Oliver Stuenkel is an Assistant Professor of International Relations at the Getúlio Vargas Foundation (FGV) in São Paulo. He is also a non-resident Fellow at the Global Public Policy Institute (GPPi) in Berlin and a member of the Carnegie Rising Democracies Network.
Resume: In the coming weeks, observers from Moscow to Bras?lia will look towards the United States, where voters face a stark choice between two radically different presidential candidates.
In the coming weeks, observers from Moscow to Brasília will look towards the United States, where voters face a stark choice between two radically different presidential candidates. Hillary Clinton embraces liberal hegemony while Donald Trump proposes a more isolationist model, which downgrades heretofore key concepts as US foreign policy such as democracy promotion and the maintenance of security alliances. Irrespective of their differences, the winner will be the first US president in a post-western era, where the United States no longer enjoys the hegemonic privileges that shaped the post-Cold War era.
Managing that relative decline and articulating a strategy in such a post-hegemonic era without looking weak to the domestic electorate will be the most complex foreign policy task any US president has faced in the past decades. Clinton, in particular, is most likely to preempt any talk of US decline by adopting a hawkish foreign policy – which will present major challenges to BRICS countries, especially China and Russia.
Transitions of power are the most conflict-prone times in history, and we now stand at the cusp of a historic shift of power away from the West towards Asia, and the consequences are increasingly being felt in global politics. The West is slowly losing the remarkable capacity to set the agenda on a global scale, something we have become so used to that it has become hard to imagine global affairs with a West no longer dominant. For more than a century, an extreme concentration of economic power allowed the West, despite representing a small minority of the world's population, to initiate, legitimize, and successfully advocate policy in the economic or security realm. To most observers in the West, non-Western actors hardly, if ever, played any constructive role in the management of global affairs.
As a consequence, from Washington to Brussels, the future of global order— no longer under Western rule—is often described as chaotic, disorienting, and dangerous. Indeed, the vast majority of International Relations scholars in the United States believe the relative decline of US power will have profoundly negative global consequences.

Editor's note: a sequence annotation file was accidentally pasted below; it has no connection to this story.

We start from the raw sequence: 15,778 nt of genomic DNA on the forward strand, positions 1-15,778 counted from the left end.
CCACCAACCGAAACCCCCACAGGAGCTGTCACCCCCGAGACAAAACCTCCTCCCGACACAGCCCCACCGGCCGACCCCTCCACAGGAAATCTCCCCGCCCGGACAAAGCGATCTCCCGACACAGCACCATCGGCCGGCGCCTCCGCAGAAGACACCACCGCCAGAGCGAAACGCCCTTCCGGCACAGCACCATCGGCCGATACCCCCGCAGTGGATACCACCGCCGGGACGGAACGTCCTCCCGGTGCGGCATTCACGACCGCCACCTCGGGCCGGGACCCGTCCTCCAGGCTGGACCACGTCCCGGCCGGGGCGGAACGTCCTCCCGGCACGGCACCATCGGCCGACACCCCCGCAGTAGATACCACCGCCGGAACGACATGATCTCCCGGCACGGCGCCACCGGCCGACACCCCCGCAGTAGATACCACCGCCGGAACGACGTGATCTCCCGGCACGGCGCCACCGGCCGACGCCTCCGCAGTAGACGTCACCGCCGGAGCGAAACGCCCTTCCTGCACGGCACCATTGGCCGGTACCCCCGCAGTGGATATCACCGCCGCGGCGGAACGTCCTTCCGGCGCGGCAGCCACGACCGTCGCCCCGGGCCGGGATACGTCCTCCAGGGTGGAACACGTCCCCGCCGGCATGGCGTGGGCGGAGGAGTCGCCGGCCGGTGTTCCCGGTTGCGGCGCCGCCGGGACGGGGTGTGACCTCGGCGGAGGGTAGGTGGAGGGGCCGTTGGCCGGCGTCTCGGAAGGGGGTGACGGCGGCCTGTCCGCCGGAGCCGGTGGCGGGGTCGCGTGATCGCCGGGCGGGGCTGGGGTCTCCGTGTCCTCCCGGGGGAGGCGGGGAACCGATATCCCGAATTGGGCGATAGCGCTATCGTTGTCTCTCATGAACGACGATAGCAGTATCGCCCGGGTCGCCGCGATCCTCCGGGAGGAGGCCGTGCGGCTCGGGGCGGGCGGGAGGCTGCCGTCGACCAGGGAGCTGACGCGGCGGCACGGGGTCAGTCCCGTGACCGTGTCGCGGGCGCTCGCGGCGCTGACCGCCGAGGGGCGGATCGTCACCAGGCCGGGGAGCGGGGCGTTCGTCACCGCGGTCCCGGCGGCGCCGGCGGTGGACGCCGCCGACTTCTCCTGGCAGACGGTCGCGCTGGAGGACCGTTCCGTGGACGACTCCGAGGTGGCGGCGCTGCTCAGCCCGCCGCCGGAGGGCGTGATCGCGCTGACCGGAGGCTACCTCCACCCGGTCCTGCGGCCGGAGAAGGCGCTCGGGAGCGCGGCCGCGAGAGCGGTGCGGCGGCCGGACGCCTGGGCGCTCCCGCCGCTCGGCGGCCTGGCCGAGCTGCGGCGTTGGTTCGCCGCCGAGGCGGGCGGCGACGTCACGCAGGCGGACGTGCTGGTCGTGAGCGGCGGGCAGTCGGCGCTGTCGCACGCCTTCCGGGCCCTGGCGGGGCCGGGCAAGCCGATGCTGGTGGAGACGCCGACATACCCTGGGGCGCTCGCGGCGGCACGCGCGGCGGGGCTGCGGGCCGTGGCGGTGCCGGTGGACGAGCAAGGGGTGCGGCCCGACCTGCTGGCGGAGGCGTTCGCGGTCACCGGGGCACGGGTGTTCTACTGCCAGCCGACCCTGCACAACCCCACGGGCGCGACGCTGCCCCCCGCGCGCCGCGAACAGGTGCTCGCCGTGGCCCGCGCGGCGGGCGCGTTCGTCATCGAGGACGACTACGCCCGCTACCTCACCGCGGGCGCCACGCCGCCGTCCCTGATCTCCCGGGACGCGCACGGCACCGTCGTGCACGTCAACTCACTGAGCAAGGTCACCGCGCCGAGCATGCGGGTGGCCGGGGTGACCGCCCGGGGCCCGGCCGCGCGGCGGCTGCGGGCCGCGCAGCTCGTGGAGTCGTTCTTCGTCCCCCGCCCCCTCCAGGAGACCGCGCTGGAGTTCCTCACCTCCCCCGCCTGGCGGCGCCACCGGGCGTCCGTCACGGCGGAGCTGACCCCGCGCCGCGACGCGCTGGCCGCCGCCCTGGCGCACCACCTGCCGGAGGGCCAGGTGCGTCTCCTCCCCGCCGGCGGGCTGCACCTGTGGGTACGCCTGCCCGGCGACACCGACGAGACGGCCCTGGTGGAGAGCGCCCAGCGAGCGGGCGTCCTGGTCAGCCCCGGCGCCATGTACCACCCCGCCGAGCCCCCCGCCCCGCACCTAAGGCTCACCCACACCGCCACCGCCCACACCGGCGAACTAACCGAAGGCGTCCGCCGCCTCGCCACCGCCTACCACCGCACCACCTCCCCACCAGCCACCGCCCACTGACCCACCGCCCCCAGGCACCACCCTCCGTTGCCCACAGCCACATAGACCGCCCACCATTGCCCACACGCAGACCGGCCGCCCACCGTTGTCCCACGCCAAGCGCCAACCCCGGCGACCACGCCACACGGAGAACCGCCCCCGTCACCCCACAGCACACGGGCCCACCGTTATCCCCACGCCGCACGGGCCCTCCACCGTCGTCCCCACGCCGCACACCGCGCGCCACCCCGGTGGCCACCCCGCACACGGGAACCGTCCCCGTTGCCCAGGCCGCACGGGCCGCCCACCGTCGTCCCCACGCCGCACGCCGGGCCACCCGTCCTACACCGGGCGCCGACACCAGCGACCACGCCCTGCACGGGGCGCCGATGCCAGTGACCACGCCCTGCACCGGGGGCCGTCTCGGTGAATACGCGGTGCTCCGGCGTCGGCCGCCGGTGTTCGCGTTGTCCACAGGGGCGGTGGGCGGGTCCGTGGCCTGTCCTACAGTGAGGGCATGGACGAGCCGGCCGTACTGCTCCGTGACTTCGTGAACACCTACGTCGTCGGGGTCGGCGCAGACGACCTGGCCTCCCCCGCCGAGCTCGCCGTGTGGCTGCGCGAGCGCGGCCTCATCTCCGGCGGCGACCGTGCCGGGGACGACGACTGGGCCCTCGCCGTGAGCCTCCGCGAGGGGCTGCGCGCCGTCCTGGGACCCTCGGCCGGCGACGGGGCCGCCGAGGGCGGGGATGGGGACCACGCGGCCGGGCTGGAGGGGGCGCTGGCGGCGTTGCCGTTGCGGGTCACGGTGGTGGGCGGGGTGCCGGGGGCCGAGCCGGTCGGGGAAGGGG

Yet the West’s understanding of the creation of today’s order, its contemporary form and predictions about the future, are limited because it seeks to imagine a “Post-Western World” from a parochial Western-centric perspective. Harvard University’s Graham Allison calls the last one thousand years “a millennium in which Europe had been the political center of the world.” Such views dramatically underestimate the contributions non-Western thinkers and cultures have made, and how much the West depended on foreign knowledge, technology, ideas and norms to develop economically and politically. They also disregard the fact that non-Western powers have dominated the world economically for much of the last thousand years.
Western-centrism leads us to underappreciate not only the role non-Western actors have played in the past and play in contemporary international politics, but also the constructive role they are likely to play in the future. With powers such as China providing ever more global public goods, post-Western order, will not necessarily be more violent or unstable than today’s global order.
Indeed, rather than directly confronting existing institutions, rising powers—led by China—are quietly crafting the initial building blocks of what we may call a “parallel order” that will initially complement, and later possibly challenge, today’s international institutions. This order is already in the making; it includes, among others, institutions such as the BRICS-led New Development Bank and the Asian Infrastructure Investment Bank (to complement the World Bank), Universal Credit Rating Group (to complement Moody’s and S&P), China Union Pay (to complement Mastercard and Visa), CIPS (to complement SWIFT), and the BRICS (to complement the G7), and many other initiatives. Notably, Russia is part of most of these initiatives.
These structures do not emerge because China, Russia and others have fundamentally new ideas about how to address global challenges or because they seek to change global rules and norms; rather, they create them to better project their power, just as Western actors have done before them. They partly arose because of existing institutions’ incapacity to adequately integrate rising powers. As part of a hedging strategy, emerging powers will continue to invest in existing institutions, recognizing the strength in today’s order, but they will seek to change the hierarchy in the system to obtain privileges so far only enjoyed by the United States – something that Russia has done repeatedly over the past years. Furthermore, eluding the facile and overly simplistic extremes of either confronting or joining existing order, the creation of several new institutions will allow policy makers in Moscow to pick and choose among flexible frameworks, in accordance with its national interests — just like Western powers have done for decades.
While the transition to genuine multipolarity—not only economically but also militarily and regarding agenda-setting capacity—will be disconcerting to many in the West, it may be, in the end, far more democratic than any previous order in global history, allowing greater levels of genuine dialogue, broader spread of knowledge, and more innovative and effective ways to address global challenges in the coming decades.